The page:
We know that, statistically speaking, kids who spend time in Los Angeles County’s foster care system — or any foster care system, for that matter — have worse outcomes when they reach adulthood than youth who’ve never wound up in the child dependency system at all.Over the past few years, new California state laws that are sensitive to this problem, along with community-based programs and dedicated child advocates, have helped to ameliorate those bad stats to some degree.Yet there is another youth population with challenges and outcomes that are far worse than the statistically stacked deck our foster care children often face. And that group is Los Angeles County’s dual-status youth, also known as “crossover youth.”These are the young people who have the bad luck to fall under the care of two county systems: the Department of Children and Family Services (DCFS), and the juvenile justice system, run by the county’s Probation Department.On Tuesday, the L.A. County Board of Supervisors approved a motion that aspires to change the double-whammy of bureaucratic harm that so many crossover young people must battle.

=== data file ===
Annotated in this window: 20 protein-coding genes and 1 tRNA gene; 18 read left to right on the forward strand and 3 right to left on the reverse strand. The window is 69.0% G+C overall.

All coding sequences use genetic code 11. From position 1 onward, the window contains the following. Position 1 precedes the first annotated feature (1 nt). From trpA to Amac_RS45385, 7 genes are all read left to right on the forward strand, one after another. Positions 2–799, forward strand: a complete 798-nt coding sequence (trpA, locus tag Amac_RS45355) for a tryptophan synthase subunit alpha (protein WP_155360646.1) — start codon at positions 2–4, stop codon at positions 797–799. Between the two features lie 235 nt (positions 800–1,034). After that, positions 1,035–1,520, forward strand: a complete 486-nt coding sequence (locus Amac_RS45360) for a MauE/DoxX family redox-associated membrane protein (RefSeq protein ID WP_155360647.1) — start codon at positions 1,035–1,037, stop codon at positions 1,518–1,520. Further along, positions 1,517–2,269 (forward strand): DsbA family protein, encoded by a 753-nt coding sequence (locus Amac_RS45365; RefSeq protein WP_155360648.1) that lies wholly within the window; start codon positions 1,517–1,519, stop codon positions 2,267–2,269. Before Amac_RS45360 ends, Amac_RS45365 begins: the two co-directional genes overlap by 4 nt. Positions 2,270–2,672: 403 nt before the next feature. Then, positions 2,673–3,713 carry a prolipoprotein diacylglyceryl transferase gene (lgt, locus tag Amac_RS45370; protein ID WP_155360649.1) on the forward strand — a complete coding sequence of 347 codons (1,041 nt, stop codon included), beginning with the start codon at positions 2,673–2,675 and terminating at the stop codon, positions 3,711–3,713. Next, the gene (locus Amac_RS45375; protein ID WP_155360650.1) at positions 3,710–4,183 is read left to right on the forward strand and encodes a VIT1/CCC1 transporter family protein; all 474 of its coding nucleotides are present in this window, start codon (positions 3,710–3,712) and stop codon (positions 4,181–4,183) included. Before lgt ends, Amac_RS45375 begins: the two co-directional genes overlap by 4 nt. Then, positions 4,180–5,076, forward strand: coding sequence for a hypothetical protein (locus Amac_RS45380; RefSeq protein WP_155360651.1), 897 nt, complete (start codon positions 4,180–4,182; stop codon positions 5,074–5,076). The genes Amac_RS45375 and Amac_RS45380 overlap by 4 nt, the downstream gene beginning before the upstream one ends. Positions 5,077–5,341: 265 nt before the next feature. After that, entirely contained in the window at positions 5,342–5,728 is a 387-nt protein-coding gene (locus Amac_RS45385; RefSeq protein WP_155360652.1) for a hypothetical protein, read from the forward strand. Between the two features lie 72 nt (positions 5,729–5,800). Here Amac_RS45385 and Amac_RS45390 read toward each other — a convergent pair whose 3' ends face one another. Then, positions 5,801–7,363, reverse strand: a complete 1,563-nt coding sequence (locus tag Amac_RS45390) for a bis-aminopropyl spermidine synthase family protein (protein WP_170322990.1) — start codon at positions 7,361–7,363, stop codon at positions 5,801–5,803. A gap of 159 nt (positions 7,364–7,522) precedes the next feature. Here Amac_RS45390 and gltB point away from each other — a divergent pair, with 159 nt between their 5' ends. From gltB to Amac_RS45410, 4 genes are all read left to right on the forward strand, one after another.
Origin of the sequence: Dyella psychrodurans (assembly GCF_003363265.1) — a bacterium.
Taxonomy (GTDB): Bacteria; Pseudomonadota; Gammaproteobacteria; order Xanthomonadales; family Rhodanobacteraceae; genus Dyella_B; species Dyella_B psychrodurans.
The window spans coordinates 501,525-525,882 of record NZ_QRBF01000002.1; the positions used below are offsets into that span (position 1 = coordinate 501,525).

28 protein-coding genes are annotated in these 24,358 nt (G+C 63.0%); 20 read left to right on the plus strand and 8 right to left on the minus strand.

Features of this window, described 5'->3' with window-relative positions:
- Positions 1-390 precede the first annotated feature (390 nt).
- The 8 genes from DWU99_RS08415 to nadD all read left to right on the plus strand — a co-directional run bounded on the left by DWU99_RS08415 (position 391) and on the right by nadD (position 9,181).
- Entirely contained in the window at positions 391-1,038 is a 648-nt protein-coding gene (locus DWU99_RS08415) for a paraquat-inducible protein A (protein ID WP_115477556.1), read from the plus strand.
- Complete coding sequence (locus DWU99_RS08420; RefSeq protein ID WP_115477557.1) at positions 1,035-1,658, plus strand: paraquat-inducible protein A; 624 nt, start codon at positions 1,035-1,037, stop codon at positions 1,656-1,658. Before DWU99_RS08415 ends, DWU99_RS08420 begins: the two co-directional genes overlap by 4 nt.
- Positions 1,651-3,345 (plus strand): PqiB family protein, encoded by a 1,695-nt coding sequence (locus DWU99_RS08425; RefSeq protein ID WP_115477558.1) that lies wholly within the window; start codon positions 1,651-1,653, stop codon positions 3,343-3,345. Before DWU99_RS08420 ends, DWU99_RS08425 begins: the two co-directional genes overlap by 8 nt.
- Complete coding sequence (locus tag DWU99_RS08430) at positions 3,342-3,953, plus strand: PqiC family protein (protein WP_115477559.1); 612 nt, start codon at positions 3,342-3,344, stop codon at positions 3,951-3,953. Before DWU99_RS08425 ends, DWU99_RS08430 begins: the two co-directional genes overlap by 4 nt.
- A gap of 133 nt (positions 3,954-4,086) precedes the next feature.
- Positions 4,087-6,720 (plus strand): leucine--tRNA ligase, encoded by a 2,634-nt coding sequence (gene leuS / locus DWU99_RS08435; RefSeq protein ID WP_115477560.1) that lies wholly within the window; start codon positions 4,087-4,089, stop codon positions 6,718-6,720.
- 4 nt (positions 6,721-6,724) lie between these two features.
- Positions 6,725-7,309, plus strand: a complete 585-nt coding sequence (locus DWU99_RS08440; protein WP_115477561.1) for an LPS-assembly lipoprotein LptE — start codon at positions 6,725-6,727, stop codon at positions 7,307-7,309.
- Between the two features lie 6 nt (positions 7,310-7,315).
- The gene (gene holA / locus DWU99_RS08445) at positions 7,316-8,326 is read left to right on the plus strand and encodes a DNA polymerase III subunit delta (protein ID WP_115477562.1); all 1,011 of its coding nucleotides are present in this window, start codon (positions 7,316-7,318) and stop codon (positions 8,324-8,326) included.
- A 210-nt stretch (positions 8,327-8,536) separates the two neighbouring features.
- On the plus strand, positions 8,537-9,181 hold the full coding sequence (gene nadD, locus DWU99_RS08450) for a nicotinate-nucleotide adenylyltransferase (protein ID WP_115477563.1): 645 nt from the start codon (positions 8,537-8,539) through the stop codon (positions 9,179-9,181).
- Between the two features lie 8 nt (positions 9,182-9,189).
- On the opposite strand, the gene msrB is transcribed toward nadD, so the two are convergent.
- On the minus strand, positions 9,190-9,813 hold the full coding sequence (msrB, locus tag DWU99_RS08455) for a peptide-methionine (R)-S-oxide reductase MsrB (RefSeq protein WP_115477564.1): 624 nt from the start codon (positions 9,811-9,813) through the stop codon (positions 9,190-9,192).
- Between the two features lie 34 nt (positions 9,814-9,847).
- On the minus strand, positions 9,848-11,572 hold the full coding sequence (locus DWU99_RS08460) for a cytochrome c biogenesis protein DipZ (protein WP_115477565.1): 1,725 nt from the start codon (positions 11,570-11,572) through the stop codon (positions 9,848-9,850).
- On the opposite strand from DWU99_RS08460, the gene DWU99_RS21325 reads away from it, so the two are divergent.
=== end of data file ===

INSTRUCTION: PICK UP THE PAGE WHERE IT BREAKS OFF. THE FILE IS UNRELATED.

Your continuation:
Source: LA County Approves New Plan to Help Crossover Youth